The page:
Colorado suspending in-person classes at all schools until at least mid-April
DENVER (AP) — Colorado is suspending in-person classes at all schools across the state, ordering longer ski resort closures and prohibiting gatherings of more than 10 people in an effort to stem the spread of the coronavirus, Gov. Jared Polis said Wednesday.
Polis’ executive order said the new restrictions on schools would take effect Monday and last until at least April 17. The state had allowed individual districts to decide whether to stay open, but distance learning was encouraged. Denver and some other districts have already suspended in-person classes.
Polis ordered the state’s ski resorts to remain closed through April 6.
“The science and data tells us this will get worse before it gets better,” he said. “We are in this together, and the state is taking the necessary actions to slow the spread of this disease.”
Earlier Wednesday, a relief fund and child care program was created for Colorado residents facing challenges from the coronavirus.
The state human services department and Office of Early Childhood are coordinating efforts to create an emergency childcare system to help an estimated 80,000 first responders, healthcare workers and others whose jobs are essential during the pandemic and who have young children.
Dubbed the Colorado Emergency Childcare Collaborative, the public-private effort is seeking applicants who can help.
An effort called Help Colorado Now is designed to assist people who lost work because of business closures and economic disruptions or face other virus-caused hardships.
The site has raised nearly $3 million to date for medical and cleaning supplies, shelter services and aid for children and the elderly, Polis said. It’s seeking volunteers to help in everything from food delivery to child care. Volunteers are subject to state background checks.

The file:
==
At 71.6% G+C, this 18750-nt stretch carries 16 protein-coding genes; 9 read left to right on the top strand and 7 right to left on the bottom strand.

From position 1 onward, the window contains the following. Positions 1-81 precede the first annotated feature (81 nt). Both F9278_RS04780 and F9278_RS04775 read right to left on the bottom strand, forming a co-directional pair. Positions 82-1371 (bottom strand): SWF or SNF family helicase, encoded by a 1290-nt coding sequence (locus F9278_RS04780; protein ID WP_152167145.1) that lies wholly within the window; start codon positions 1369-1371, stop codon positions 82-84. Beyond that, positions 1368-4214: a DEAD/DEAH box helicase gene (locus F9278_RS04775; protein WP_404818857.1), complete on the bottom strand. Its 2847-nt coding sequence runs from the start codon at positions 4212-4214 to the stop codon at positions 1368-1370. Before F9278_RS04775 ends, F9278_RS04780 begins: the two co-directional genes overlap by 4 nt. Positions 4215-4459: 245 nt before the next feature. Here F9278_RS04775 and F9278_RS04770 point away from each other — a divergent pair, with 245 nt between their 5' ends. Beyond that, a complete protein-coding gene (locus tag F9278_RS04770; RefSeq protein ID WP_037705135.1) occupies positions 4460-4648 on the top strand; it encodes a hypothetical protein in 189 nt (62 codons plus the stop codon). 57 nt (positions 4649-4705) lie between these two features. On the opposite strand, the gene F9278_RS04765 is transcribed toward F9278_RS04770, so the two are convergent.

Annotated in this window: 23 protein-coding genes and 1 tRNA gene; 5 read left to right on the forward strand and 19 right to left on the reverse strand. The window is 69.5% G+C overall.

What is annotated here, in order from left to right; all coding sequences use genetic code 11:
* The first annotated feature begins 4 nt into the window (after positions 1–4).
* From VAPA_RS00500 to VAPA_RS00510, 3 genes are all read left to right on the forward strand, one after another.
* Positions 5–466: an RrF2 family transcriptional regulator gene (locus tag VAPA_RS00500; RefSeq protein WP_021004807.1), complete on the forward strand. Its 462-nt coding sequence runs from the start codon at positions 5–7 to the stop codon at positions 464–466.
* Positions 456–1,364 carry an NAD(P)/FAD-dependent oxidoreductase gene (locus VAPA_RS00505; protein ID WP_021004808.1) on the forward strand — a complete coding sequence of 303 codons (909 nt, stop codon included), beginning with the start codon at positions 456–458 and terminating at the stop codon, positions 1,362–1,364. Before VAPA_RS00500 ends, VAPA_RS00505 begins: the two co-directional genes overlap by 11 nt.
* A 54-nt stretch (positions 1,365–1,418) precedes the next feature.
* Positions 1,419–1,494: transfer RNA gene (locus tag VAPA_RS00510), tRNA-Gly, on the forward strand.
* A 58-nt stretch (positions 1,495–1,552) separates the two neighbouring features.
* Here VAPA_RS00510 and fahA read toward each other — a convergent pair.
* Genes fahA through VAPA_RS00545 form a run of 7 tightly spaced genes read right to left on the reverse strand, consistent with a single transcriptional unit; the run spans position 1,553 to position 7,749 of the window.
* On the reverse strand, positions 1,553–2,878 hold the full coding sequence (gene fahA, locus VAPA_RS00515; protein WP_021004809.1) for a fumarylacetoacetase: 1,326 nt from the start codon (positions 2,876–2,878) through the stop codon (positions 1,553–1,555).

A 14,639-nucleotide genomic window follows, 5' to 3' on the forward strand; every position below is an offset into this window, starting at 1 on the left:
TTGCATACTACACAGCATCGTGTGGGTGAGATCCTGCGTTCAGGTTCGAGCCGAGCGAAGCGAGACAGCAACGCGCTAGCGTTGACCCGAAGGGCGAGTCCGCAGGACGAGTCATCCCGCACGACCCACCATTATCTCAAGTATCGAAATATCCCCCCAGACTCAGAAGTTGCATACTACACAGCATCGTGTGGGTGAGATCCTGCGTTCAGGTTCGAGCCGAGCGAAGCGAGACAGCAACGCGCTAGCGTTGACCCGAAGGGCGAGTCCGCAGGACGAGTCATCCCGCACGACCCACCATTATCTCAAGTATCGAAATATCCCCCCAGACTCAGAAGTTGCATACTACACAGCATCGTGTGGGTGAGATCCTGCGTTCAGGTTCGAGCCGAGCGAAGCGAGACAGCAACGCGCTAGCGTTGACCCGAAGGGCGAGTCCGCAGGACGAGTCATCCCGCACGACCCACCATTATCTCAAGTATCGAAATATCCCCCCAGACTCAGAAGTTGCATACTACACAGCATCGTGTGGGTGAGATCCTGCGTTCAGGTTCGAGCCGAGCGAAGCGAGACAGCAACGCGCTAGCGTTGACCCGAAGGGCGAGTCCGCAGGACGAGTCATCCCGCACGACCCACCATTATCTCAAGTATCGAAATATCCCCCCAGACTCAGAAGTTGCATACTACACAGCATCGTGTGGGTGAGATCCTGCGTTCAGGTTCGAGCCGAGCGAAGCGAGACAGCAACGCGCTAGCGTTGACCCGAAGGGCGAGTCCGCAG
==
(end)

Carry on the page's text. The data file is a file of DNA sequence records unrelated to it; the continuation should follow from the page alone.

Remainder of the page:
Meanwhile, the state is being inundated with unemployment insurance applications from people forced out of work by the outbreak. Polis urged people to keep trying to submit those applications, and officials urged people to save their work on the applications.
More than 3,900 claims were filed Monday compared to the 400 filed the previous Monday, The Denver Post reported.
“We’re seeing one-day, or likely one-week and two-week, spikes like we never saw in the Great Recession,” unemployment insurance director Jeff Fitzgerald said Tuesday, adding that the increasing number of online claims led to technical problems, The Post reported.
The full effect of the pandemic on employment in the state remains unclear. In January, the unemployment rate was 2.5%.
At least 216 people in Colorado have tested positive for the virus, and two have died. Those numbers are expected to increase.
For most people, the virus causes mild or moderate symptoms, and the vast majority recover. The elderly and people with existing health problems can get pneumonia or other serious illnesses.
The state Capitol was closed indefinitely to the public after lawmakers suspended their session until March 30.
Republican U.S. Sen. Cory Gardner and Democratic U.S. Rep. Jason Crow have self-isolated after reporting hey met in Washington on March 11 with at least one constituent who later tested positive. It wasn’t known if their cases involved the same person.
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